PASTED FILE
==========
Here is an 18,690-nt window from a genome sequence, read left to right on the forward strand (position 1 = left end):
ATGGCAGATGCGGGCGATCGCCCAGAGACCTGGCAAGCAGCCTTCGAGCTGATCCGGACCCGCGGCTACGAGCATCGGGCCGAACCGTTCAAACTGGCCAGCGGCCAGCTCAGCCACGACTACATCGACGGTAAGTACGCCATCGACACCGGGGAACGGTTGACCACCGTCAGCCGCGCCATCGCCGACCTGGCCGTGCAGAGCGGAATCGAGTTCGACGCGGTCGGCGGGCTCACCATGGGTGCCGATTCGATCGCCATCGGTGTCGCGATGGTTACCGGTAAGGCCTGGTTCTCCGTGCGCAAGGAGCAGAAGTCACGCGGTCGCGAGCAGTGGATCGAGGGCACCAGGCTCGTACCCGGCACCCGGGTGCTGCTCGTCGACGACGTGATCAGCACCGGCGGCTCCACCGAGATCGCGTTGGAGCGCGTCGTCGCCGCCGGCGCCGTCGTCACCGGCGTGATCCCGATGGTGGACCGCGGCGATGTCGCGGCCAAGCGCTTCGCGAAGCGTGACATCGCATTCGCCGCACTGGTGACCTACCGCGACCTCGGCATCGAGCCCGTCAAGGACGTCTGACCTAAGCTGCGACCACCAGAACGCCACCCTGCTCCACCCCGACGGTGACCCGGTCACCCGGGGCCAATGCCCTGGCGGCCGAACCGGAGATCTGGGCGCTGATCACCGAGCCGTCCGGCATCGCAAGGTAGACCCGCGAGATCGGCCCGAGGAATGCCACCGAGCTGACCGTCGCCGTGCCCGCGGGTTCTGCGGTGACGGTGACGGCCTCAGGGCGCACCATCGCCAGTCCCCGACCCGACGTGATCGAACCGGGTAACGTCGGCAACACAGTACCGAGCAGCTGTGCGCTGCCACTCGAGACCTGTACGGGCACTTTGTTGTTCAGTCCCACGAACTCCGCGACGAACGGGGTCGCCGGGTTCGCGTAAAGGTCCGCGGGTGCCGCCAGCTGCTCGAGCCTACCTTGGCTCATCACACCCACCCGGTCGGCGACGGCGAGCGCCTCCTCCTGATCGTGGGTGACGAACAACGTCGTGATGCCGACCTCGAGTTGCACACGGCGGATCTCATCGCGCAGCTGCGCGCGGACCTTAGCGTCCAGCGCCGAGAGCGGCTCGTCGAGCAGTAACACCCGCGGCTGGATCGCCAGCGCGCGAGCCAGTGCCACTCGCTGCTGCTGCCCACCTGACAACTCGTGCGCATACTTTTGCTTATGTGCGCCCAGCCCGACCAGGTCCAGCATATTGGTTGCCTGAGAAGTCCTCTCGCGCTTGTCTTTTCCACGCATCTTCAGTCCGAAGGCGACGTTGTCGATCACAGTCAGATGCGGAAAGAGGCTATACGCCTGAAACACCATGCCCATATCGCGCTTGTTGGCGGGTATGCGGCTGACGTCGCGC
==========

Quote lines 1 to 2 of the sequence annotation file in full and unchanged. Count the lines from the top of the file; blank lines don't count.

Here is an 18,690-nt window from a genome sequence, read left to right on the forward strand (position 1 = left end):
ATGGCAGATGCGGGCGATCGCCCAGAGACCTGGCAAGCAGCCTTCGAGCTGATCCGGACCCGCGGCTACGAGCATCGGGCCGAACCGTTCAAACTGGCCAGCGGCCAGCTCAGCCACGACTACATCGACGGTAAGTACGCCATCGACACCGGGGAACGGTTGACCACCGTCAGCCGCGCCATCGCCGACCTGGCCGTGCAGAGCGGAATCGAGTTCGACGCGGTCGGCGGGCTCACCATGGGTGCCGATTCGATCGCCATCGGTGTCGCGATGGTTACCGGTAAGGCCTGGTTCTCCGTGCGCAAGGAGCAGAAGTCACGCGGTCGCGAGCAGTGGATCGAGGGCACCAGGCTCGTACCCGGCACCCGGGTGCTGCTCGTCGACGACGTGATCAGCACCGGCGGCTCCACCGAGATCGCGTTGGAGCGCGTCGTCGCCGCCGGCGCCGTCGTCACCGGCGTGATCCCGATGGTGGACCGCGGCGATGTCGCGGCCAAGCGCTTCGCGAAGCGTGACATCGCATTCGCCGCACTGGTGACCTACCGCGACCTCGGCATCGAGCCCGTCAAGGACGTCTGACCTAAGCTGCGACCACCAGAACGCCACCCTGCTCCACCCCGACGGTGACCCGGTCACCCGGGGCCAATGCCCTGGCGGCCGAACCGGAGATCTGGGCGCTGATCACCGAGCCGTCCGGCATCGCAAGGTAGACCCGCGAGATCGGCCCGAGGAATGCCACCGAGCTGACCGTCGCCGTGCCCGCGGGTTCTGCGGTGACGGTGACGGCCTCAGGGCGCACCATCGCCAGTCCCCGACCCGACGTGATCGAACCGGGTAACGTCGGCAACACAGTACCGAGCAGCTGTGCGCTGCCACTCGAGACCTGTACGGGCACTTTGTTGTTCAGTCCCACGAACTCCGCGACGAACGGGGTCGCCGGGTTCGCGTAAAGGTCCGCGGGTGCCGCCAGCTGCTCGAGCCTACCTTGGCTCATCACACCCACCCGGTCGGCGACGGCGAGCGCCTCCTCCTGATCGTGGGTGACGAACAACGTCGTGATGCCGACCTCGAGTTGCACACGGCGGATCTCATCGCGCAGCTGCGCGCGGACCTTAGCGTCCAGCGCCGAGAGCGGCTCGTCGAGCAGTAACACCCGCGGCTGGATCGCCAGCGCGCGAGCCAGTGCCACTCGCTGCTGCTGCCCACCTGACAACTCGTGCGCATACTTTTGCTTATGTGCGCCCAGCCCGACCAGGTCCAGCATATTGGTTGCCTGAGAAGTCCTCTCGCGCTTGTCTTTTCCACGCATCTTCAGTCCGAAGGCGACGTTGTCGATCACAGTCAGATGCGGAAAGAGGCTATACGCCTGAAACACCATGCCCATATCGCGCTTGTTGGCGGGTATGCGGCTGACGTCGCGC